A future energy system that to a large extent depends on variable renewable energy sources, like wind and solar power, involves new challenges for securing a reliable supply of electricity. The economic basis for such an electricity system differs significantly from the one we have today, and one can expect that prices will be more volatile and risk for shortages in supply increases. In the transition towards a renewable energy system, foresight is needed in order to design policies that facilitate changes that are required for the transition. This also includes improved understanding of possible consequences of implemented measures and policies—also the unintended ones, like the increased price volatility in the example above. Another example of undesired consequences that has been discussed as a possible effect of climate policies is the food price peaks we have witnessed the passed ten years. In order to address these issues, we will develop a new set of models that explicitly includes mechanisms for decisions— mechanisms that do not necessarily assume rational agents but may allow for bounded rationality. These models may be formulated on the level of individual agents (citizens, firms, regions, etc), so-called agent-based models, or projections of agents into aggregate variables leading to dynamic simulation models. One major aim with the project is to critically and carefully investigate the difference between the possible modelling approaches.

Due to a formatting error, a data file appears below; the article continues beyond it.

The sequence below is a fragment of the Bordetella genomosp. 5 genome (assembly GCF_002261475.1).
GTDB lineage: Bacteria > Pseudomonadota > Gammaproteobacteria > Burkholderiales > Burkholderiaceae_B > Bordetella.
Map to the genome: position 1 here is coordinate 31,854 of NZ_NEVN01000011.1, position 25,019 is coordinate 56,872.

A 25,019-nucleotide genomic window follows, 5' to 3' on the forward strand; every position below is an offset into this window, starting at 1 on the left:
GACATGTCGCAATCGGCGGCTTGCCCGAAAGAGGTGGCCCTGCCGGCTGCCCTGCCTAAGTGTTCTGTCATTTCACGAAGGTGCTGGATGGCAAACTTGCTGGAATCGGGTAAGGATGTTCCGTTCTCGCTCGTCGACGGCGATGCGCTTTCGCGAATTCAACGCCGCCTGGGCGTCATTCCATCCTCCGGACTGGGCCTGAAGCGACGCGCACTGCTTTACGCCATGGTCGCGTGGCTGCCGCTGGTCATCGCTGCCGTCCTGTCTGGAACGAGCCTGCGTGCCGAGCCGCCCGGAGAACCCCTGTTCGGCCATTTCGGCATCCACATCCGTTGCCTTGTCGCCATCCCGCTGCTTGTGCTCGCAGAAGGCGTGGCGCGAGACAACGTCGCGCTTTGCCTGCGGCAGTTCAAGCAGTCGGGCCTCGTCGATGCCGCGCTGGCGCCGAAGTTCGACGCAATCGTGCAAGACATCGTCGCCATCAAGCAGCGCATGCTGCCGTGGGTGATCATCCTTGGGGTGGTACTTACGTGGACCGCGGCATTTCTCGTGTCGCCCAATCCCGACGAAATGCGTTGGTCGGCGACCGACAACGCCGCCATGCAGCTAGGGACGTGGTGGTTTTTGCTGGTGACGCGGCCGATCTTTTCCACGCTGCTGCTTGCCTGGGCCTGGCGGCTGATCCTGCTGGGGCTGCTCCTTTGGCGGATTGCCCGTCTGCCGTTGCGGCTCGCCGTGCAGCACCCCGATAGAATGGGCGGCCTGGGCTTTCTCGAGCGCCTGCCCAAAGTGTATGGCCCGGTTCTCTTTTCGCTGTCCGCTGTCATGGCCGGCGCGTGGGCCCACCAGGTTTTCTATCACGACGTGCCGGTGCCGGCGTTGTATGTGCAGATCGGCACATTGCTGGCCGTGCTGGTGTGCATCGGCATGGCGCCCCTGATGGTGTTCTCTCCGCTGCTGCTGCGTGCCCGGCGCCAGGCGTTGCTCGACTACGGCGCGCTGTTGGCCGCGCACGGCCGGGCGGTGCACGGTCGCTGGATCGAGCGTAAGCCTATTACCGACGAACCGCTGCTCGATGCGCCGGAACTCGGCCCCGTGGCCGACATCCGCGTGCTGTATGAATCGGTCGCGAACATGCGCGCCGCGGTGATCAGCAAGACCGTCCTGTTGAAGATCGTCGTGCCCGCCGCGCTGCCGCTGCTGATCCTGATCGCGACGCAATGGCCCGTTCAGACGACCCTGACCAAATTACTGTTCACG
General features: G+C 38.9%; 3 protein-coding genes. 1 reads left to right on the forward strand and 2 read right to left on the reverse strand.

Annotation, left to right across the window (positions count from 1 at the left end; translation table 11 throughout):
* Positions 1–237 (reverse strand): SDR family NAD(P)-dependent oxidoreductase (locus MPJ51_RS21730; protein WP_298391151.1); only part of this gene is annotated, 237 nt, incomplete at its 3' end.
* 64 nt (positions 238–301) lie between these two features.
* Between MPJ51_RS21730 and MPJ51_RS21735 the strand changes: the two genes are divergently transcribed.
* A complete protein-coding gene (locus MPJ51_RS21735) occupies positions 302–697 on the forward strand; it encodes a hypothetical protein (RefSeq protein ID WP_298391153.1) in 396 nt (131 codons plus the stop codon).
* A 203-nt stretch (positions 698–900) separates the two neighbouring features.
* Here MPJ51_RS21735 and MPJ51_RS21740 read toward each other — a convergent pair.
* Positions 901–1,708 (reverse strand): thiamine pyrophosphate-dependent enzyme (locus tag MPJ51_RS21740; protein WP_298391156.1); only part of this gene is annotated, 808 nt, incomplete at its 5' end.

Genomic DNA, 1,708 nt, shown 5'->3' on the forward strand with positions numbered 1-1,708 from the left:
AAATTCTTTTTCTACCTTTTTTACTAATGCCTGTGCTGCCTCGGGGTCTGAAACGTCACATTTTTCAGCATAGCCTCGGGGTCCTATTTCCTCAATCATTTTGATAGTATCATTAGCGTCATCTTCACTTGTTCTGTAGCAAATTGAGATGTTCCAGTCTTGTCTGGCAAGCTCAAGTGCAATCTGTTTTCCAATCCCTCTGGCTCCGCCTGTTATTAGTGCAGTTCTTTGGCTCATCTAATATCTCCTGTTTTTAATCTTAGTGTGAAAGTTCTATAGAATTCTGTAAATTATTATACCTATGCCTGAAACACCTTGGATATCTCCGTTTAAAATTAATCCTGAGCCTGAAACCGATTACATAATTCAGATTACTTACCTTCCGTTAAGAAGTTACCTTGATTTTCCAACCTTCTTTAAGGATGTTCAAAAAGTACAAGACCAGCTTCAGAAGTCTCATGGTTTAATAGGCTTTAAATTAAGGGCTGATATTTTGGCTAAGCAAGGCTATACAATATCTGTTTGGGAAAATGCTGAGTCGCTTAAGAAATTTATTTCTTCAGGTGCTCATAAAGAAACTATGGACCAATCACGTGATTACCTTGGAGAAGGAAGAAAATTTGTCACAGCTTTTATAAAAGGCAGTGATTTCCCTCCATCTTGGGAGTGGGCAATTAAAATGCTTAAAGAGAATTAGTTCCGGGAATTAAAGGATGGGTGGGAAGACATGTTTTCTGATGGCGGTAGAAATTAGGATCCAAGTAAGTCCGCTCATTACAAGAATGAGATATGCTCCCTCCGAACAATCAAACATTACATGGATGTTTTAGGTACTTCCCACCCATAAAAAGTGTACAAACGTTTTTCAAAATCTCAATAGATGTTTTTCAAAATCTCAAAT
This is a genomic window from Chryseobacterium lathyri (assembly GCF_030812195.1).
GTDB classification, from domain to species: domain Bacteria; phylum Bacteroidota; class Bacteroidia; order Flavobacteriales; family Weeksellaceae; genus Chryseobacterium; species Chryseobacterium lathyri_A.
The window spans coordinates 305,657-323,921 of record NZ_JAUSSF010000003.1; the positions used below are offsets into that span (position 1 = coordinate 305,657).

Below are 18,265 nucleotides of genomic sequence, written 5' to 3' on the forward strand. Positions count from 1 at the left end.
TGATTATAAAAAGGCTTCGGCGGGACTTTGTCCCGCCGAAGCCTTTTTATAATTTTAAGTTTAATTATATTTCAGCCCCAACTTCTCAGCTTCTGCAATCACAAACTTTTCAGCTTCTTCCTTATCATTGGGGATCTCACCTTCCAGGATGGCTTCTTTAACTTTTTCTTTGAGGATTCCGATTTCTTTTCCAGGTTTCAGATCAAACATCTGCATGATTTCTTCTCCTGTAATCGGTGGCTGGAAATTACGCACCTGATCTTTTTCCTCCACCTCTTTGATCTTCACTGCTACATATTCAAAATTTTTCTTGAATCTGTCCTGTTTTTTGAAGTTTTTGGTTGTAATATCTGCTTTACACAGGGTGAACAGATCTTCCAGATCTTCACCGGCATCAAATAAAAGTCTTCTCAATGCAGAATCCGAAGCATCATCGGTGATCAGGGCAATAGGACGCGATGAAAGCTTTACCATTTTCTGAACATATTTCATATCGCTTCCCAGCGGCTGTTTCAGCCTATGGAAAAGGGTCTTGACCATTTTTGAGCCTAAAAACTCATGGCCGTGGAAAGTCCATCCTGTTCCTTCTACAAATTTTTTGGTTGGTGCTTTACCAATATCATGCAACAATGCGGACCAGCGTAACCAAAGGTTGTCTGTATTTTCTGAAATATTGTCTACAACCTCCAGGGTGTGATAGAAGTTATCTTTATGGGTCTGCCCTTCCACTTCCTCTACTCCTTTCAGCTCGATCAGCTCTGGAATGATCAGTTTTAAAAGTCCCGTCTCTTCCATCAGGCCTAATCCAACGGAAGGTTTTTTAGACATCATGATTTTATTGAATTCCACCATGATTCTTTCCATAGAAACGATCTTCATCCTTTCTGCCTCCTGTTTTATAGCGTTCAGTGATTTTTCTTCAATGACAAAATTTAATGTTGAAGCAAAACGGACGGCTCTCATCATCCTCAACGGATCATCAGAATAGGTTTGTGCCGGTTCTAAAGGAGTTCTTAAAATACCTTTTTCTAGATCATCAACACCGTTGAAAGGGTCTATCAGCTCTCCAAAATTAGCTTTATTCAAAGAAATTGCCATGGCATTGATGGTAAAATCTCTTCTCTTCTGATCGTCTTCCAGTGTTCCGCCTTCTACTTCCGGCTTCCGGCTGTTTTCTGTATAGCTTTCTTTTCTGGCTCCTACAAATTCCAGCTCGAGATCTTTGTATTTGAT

Professor at Energy and Environment, Physical Resource Theory
Funding years 2016–2018
Chalmers Driving Force